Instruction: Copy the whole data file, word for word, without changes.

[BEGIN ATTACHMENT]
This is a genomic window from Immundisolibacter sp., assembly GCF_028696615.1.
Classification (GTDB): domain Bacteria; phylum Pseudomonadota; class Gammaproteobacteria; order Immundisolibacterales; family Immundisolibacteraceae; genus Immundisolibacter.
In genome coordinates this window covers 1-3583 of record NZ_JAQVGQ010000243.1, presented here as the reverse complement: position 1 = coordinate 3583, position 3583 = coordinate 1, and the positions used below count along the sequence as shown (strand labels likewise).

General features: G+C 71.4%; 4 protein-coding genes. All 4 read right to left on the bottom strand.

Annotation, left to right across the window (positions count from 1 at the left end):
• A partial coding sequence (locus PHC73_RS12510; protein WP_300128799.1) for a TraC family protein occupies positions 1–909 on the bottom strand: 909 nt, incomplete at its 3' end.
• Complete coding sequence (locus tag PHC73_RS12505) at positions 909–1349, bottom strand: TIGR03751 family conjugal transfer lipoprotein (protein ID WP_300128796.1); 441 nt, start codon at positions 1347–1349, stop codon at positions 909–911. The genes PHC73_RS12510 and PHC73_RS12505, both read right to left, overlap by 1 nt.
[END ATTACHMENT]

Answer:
This is a genomic window from Immundisolibacter sp., assembly GCF_028696615.1.
Classification (GTDB): domain Bacteria; phylum Pseudomonadota; class Gammaproteobacteria; order Immundisolibacterales; family Immundisolibacteraceae; genus Immundisolibacter.
In genome coordinates this window covers 1-3583 of record NZ_JAQVGQ010000243.1, presented here as the reverse complement: position 1 = coordinate 3583, position 3583 = coordinate 1, and the positions used below count along the sequence as shown (strand labels likewise).

General features: G+C 71.4%; 4 protein-coding genes. All 4 read right to left on the bottom strand.

Annotation, left to right across the window (positions count from 1 at the left end):
• A partial coding sequence (locus PHC73_RS12510; protein WP_300128799.1) for a TraC family protein occupies positions 1–909 on the bottom strand: 909 nt, incomplete at its 3' end.
• Complete coding sequence (locus tag PHC73_RS12505) at positions 909–1349, bottom strand: TIGR03751 family conjugal transfer lipoprotein (protein ID WP_300128796.1); 441 nt, start codon at positions 1347–1349, stop codon at positions 909–911. The genes PHC73_RS12510 and PHC73_RS12505, both read right to left, overlap by 1 nt.